4. Unless I’m entered into some parallel world , pretty sure this is a typo?

    “Sony handled the system’s U.S. launch with calculated ease. At E3 2005, Sega infamously announced an immediate debut for their console in a bid to undermine Sony”

    Question for everybody: Do we know of any super famicom games besides Secret of Mana that originally were planned to be cd games?

  5. ordering now.
    the playstation was my childhood, and its library is still extremely near and dear to me. just looking at the outline of this issue made my nostalgia glands water.
    cannot wait for it to arrive. c:

  6. Jeremy, I ordered my softcover copy as soon as I saw the link. I hope you keep doing these historical looks at retro-consoles. I’d love to see a Sega edition some time in the future. Thanks for all of your hard work.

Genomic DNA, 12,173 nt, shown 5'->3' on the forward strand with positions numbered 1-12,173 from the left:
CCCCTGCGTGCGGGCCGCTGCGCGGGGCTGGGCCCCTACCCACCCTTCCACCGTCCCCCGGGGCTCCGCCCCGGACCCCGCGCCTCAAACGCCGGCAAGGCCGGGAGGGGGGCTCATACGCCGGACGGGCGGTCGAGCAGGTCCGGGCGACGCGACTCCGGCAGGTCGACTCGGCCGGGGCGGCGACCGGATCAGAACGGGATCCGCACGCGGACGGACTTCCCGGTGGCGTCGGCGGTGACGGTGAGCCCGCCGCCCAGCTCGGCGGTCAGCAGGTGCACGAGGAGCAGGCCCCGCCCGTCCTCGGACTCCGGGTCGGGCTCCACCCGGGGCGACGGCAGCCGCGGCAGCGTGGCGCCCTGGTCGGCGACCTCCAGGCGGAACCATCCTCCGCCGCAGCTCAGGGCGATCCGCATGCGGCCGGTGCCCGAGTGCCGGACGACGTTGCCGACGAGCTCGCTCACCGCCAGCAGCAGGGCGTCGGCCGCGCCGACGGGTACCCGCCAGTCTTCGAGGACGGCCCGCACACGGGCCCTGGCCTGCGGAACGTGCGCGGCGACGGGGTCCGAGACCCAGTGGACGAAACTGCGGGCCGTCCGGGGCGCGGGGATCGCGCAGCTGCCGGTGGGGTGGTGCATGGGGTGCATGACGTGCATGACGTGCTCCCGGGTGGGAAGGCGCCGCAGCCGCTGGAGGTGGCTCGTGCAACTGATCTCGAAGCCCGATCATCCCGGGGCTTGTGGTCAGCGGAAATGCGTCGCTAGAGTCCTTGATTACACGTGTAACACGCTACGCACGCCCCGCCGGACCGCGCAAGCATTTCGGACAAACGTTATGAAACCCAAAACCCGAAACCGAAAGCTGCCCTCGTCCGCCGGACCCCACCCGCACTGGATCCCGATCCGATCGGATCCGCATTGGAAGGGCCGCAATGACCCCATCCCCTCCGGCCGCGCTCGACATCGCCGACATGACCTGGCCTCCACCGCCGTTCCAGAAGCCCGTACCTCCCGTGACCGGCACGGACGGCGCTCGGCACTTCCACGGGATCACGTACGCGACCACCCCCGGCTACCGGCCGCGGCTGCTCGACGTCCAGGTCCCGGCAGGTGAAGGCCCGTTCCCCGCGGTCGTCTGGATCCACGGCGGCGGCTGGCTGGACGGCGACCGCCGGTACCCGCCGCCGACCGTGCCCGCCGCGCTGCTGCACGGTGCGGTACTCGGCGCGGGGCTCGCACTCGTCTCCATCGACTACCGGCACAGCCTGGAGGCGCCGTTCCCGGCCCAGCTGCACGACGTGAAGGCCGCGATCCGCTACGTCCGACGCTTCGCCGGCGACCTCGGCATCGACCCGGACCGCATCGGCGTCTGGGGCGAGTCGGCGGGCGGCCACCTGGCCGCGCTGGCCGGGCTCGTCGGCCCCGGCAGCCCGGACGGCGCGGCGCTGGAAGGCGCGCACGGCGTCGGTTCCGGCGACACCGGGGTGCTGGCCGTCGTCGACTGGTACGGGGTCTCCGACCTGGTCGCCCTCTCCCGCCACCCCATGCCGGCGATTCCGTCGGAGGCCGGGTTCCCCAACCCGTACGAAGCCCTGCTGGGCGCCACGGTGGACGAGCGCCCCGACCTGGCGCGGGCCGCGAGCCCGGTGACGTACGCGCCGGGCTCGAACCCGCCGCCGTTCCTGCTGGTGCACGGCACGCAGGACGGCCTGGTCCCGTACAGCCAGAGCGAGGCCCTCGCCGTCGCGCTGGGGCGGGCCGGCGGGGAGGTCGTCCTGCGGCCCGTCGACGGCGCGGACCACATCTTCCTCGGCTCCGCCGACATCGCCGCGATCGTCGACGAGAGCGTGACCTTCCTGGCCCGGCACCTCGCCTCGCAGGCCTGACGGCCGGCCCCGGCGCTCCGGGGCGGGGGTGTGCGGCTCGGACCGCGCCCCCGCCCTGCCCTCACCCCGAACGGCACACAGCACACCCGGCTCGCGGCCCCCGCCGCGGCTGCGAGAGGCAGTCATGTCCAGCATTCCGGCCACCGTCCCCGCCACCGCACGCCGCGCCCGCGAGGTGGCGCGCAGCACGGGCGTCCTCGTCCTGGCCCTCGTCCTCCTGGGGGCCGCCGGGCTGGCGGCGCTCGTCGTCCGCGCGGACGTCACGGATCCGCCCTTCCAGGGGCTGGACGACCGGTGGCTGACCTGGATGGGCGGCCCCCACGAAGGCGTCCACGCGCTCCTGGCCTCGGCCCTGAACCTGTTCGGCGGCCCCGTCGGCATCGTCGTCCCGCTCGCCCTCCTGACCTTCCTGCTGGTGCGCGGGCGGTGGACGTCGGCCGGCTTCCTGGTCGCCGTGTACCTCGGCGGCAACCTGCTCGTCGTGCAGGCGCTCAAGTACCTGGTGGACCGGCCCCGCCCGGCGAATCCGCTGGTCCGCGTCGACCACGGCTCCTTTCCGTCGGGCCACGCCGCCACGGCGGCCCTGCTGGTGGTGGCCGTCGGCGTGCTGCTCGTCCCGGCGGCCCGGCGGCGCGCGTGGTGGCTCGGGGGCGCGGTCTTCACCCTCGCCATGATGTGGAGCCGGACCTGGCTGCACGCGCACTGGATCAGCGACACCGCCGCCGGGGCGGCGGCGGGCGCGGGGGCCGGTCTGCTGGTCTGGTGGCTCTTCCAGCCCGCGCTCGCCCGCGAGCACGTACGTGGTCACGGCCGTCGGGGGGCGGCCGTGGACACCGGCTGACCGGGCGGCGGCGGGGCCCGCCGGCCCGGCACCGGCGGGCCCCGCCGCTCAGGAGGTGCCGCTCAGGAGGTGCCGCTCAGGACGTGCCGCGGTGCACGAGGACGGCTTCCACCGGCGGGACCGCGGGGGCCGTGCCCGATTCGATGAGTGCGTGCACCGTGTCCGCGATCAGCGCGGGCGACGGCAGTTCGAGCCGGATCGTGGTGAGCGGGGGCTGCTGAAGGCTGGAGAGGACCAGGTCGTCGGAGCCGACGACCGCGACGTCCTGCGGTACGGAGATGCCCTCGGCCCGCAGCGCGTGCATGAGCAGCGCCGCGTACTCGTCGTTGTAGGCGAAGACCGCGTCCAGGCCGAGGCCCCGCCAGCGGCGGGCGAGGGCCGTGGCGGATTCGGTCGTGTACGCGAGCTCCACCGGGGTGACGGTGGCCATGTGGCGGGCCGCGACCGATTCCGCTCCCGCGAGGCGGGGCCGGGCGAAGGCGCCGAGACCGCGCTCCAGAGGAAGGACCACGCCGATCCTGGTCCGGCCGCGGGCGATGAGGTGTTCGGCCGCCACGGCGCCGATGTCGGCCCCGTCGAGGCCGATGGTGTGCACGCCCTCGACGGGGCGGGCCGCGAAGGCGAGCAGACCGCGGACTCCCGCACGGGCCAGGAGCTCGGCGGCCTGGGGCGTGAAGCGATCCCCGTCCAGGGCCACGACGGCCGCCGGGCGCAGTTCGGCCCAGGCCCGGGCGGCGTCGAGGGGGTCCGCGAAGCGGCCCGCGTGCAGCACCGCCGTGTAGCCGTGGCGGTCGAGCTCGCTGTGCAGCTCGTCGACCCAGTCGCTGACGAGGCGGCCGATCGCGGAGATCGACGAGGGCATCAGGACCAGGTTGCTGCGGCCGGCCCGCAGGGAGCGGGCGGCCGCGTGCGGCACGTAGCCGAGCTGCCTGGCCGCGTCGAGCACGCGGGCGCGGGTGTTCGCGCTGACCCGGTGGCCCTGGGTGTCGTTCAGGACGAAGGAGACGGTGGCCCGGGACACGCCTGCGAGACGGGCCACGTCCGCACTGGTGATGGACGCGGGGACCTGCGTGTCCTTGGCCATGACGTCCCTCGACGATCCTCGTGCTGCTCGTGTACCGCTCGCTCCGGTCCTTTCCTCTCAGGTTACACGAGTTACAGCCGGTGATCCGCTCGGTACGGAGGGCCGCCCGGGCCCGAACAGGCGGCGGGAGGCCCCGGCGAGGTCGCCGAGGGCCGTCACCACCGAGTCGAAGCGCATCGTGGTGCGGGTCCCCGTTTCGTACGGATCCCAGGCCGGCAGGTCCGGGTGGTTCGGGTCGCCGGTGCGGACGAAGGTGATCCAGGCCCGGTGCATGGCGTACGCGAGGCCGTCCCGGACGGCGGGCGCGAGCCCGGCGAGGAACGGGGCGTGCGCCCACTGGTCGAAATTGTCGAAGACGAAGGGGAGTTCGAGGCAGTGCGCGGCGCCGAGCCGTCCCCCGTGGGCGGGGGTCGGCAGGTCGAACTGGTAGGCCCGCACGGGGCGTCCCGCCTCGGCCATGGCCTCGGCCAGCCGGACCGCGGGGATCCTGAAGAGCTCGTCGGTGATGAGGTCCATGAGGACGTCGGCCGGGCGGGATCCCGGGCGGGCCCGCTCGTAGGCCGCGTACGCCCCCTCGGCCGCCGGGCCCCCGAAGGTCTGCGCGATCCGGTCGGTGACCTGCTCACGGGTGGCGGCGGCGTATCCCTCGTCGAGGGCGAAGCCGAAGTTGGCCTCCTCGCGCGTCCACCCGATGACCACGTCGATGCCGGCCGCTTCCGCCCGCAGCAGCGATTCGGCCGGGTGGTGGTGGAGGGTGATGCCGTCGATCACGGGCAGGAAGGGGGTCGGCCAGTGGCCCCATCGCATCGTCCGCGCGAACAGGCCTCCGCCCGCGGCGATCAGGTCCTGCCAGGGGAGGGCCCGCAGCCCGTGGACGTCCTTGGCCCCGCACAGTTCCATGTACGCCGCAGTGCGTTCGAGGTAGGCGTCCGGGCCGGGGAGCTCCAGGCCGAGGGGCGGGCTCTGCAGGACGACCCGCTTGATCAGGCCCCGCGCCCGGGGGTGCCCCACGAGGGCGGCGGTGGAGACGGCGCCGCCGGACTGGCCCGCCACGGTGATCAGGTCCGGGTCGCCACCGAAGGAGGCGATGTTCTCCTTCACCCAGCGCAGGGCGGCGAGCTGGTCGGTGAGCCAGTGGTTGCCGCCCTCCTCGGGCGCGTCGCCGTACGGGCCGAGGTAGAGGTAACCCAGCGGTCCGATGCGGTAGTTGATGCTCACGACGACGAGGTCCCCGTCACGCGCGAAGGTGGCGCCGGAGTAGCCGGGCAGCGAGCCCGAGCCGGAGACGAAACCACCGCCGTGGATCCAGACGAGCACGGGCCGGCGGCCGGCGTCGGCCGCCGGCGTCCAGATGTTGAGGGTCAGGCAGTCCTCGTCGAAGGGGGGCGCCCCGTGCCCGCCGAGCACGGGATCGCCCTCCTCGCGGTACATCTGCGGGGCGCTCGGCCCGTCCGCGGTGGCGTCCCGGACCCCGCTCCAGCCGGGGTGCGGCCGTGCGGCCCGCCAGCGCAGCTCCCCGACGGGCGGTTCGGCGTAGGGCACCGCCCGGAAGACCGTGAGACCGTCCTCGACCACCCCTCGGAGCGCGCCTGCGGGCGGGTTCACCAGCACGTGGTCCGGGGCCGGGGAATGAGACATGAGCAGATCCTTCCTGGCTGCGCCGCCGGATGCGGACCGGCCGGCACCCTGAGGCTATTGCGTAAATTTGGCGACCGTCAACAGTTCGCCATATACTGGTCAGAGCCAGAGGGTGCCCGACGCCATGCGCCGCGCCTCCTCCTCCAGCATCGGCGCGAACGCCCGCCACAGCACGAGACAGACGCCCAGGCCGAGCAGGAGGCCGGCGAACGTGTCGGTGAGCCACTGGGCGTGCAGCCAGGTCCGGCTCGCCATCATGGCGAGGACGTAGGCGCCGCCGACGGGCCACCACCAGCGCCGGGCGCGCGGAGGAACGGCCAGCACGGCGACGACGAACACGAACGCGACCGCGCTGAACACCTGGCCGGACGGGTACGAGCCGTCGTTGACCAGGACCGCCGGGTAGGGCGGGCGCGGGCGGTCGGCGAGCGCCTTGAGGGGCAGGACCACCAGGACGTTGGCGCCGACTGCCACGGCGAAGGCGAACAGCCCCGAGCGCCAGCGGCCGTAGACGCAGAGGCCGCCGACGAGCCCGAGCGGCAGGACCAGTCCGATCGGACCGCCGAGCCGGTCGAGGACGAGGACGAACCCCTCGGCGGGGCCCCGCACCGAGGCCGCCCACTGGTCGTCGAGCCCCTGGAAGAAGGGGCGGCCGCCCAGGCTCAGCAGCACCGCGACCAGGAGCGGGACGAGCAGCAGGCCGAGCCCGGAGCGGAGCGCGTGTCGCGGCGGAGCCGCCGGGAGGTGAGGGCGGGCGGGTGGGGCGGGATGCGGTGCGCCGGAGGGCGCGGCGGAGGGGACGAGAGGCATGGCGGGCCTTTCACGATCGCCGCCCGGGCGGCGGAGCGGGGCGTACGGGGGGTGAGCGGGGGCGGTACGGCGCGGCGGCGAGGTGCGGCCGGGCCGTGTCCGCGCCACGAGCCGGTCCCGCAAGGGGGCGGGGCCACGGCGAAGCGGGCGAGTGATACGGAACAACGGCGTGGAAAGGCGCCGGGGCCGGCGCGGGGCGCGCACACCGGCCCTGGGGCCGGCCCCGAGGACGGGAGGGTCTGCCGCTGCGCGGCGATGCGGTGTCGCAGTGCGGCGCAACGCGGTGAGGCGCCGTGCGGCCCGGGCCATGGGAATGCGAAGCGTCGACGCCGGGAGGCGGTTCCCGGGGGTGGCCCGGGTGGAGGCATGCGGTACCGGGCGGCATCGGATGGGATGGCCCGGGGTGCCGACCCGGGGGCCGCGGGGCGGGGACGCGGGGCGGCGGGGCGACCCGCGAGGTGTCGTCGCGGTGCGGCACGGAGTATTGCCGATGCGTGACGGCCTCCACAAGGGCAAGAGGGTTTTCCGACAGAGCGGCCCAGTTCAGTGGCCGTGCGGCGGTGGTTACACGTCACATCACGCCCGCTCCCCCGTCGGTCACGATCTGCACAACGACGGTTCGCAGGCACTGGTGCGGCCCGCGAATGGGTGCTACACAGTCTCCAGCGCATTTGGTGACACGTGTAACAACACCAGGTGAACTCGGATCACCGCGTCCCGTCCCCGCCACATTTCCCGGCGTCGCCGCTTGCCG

7. Jeremy – Around the time the first version of the iPad was released you mentioned that you were considering selling a PDF version for use on iPads, Kindles, etc. What ever happened with this?

    • I’m still waiting for Blurb to get with the program and figure out their ePub solution. There’s been talk of this, but no action as of yet.

  8. This seems like only yesterday, but Sony has been a console maker for almost 20 years now.

    Secondly I remember Gear Works being a decent Sony published game for the Game Boy and Game Gear.

  9. I used NEWBLURB1 to get it to work in GBP for the Sumo copy, still cost a lot afterwards, but it’s always worth it

  10. Speaking of typos and chronology:

    “The 16-bit sequel to NES isometric adventure Solstice, this one presumably took six months later.”

    First: took ‘place’?

    Second: solstices (solsti?) aren’t six months from equinoxes (equinocks… :?) they’re three (or three plus some multiple of six).

    • You guys just keep pointing out my typos. I can file them away as evidence that I should just shoot myself in my stupid head.